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Online extraction toxicological MS(n) screening system for serum and heparinized plasma and comparison of screening results between plasma and urine in the context of clinical data


Mueller, D M; Rentsch, K M (2012). Online extraction toxicological MS(n) screening system for serum and heparinized plasma and comparison of screening results between plasma and urine in the context of clinical data. Journal of Chromatography B, 883-884:189-197.

Abstract

BACKGROUND:

The two main matrices for screening are urine or serum and heparinized plasma. Whereas urine has the advantage of usually higher concentrations and longer detection windows, serum or heparinized plasma represent the current systemic drug exposure of a patient.
MATERIALS AND METHODS:

An online extraction LC-MS(n) method using a MS(2) and MS(3) spectral library for the identification of substances has been developed and validated to screen serum and heparinized plasma. Extraction was performed by online turbulent flow chromatography under alkaline conditions. Chromatographic separation was achieved using a phenyl/hexyl column with acidic eluents. For detection, a linear ion trap, equipped with an APCI interface, was used and the different compounds were identified using a MS(2) and MS(3) spectral library containing 453 compounds. From 47 patients, urine and heparinized plasma samples were analyzed and the results compared.
RESULTS:

The validation of the method gave satisfactory results. Only 3% of the compounds showed a matrix effect>10% in serum. For all other substances and heparinized plasma, the quantitative matrix effect was <10%. 78% of the compounds where a therapeutic range was described in the literature had a limit of identification below the therapeutic range in heparinized plasma and 77% in serum, respectively. In urine and heparinized plasma samples, a total of 168 substances (identified as 86 different compounds) could be identified. In 20 out of 47 cases (43%), the results were identical. On a substance level, the agreement between urine and heparinized plasma was in average 71% with a range of 0-100%.
CONCLUSIONS:

The presented method allows a fast identification of 453 substances in serum and heparinized plasma. If plasma or serum is used for toxicological screening, the current systemic exposure of a patient can be monitored.

BACKGROUND:

The two main matrices for screening are urine or serum and heparinized plasma. Whereas urine has the advantage of usually higher concentrations and longer detection windows, serum or heparinized plasma represent the current systemic drug exposure of a patient.
MATERIALS AND METHODS:

An online extraction LC-MS(n) method using a MS(2) and MS(3) spectral library for the identification of substances has been developed and validated to screen serum and heparinized plasma. Extraction was performed by online turbulent flow chromatography under alkaline conditions. Chromatographic separation was achieved using a phenyl/hexyl column with acidic eluents. For detection, a linear ion trap, equipped with an APCI interface, was used and the different compounds were identified using a MS(2) and MS(3) spectral library containing 453 compounds. From 47 patients, urine and heparinized plasma samples were analyzed and the results compared.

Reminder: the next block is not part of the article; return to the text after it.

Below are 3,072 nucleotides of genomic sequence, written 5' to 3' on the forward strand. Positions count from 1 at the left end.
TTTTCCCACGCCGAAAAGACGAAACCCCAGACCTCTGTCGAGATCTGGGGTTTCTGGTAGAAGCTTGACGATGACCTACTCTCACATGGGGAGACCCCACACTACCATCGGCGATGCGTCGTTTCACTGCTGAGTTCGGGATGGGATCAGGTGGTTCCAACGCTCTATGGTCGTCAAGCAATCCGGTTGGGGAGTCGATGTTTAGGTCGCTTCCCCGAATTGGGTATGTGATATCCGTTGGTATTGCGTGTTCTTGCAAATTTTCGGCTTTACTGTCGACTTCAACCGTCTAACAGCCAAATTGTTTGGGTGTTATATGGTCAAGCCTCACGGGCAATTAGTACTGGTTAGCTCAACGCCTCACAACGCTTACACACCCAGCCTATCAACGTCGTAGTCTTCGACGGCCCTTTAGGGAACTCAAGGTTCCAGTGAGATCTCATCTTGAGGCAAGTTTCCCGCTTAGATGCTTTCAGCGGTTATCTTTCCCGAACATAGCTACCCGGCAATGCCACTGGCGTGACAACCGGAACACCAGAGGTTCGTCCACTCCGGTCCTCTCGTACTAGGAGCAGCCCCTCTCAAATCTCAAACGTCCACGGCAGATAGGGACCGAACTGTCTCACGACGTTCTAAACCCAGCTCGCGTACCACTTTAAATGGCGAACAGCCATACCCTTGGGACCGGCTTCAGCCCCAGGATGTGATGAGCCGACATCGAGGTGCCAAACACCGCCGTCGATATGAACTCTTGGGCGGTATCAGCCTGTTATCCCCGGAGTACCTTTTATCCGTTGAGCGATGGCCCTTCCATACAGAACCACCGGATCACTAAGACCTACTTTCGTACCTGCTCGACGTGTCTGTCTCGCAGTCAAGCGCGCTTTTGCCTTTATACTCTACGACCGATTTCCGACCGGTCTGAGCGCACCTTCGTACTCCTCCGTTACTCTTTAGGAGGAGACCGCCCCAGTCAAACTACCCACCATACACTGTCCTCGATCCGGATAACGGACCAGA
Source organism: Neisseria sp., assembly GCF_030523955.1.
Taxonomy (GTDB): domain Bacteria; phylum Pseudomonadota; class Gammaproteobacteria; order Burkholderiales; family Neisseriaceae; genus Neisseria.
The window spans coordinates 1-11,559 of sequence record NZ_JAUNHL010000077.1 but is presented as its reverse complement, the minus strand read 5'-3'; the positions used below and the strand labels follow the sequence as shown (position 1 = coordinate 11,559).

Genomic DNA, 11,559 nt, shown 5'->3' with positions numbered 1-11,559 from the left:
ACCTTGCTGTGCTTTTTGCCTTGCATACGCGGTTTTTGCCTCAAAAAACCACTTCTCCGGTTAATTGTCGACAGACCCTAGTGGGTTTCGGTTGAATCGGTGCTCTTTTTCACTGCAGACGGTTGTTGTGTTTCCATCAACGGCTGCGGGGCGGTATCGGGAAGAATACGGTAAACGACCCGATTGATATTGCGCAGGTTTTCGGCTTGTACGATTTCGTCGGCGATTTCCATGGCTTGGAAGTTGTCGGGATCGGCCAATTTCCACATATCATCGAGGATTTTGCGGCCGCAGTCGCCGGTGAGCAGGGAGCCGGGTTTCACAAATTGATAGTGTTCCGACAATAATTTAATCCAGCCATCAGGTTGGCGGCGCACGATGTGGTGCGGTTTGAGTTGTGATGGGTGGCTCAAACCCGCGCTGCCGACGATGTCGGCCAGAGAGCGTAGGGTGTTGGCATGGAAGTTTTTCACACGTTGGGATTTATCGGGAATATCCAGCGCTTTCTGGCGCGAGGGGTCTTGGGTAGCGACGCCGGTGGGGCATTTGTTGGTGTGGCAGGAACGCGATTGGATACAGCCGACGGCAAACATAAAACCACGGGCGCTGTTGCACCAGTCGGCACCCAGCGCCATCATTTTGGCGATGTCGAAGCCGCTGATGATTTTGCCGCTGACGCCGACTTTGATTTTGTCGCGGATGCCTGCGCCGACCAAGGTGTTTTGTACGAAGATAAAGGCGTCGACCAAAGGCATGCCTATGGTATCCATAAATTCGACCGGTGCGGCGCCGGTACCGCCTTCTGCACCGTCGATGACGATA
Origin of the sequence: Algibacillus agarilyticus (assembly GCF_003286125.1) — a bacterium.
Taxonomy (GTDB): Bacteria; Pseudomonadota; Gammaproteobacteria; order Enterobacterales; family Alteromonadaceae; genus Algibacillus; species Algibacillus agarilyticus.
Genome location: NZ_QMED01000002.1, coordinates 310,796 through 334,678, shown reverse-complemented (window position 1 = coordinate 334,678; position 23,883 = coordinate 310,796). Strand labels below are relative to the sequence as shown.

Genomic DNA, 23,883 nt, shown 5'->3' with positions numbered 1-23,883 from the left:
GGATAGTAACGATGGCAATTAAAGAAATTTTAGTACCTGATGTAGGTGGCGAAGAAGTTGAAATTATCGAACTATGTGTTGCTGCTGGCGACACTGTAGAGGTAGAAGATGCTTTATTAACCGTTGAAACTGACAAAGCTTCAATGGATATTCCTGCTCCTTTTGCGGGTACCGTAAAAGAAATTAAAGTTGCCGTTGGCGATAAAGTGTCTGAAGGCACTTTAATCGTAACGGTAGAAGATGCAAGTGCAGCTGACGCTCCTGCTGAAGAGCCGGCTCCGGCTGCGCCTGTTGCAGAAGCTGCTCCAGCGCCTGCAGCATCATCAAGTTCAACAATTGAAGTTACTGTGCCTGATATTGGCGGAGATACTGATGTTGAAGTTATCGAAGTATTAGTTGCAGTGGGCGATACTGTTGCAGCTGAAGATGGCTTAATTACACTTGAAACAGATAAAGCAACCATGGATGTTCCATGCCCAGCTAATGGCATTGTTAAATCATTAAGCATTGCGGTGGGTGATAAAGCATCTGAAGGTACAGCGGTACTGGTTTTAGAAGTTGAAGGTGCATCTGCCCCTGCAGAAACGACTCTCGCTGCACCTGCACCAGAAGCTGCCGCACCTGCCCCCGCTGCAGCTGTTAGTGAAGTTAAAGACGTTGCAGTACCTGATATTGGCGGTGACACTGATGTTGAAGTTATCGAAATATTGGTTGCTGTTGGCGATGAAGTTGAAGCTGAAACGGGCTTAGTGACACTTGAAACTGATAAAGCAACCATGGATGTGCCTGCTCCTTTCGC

RESULTS:

The validation of the method gave satisfactory results. Only 3% of the compounds showed a matrix effect>10% in serum. For all other substances and heparinized plasma, the quantitative matrix effect was <10%. 78% of the compounds where a therapeutic range was described in the literature had a limit of identification below the therapeutic range in heparinized plasma and 77% in serum, respectively. In urine and heparinized plasma samples, a total of 168 substances (identified as 86 different compounds) could be identified. In 20 out of 47 cases (43%), the results were identical. On a substance level, the agreement between urine and heparinized plasma was in average 71% with a range of 0-100%.
CONCLUSIONS:

The presented method allows a fast identification of 453 substances in serum and heparinized plasma. If plasma or serum is used for toxicological screening, the current systemic exposure of a patient can be monitored.

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Additional indexing

Item Type:Journal Article, refereed, original work
Communities & Collections:04 Faculty of Medicine > University Hospital Zurich > Institute of Clinical Chemistry
Dewey Decimal Classification:610 Medicine & health
540 Chemistry
Language:English
Date:2012
Deposited On:02 Apr 2012 08:43
Last Modified:05 Apr 2016 15:32
Publisher:Elsevier
ISSN:1570-0232
Publisher DOI:10.1016/j.jchromb.2011.08.022
PubMed ID:21907644
Permanent URL: http://doi.org/10.5167/uzh-57953

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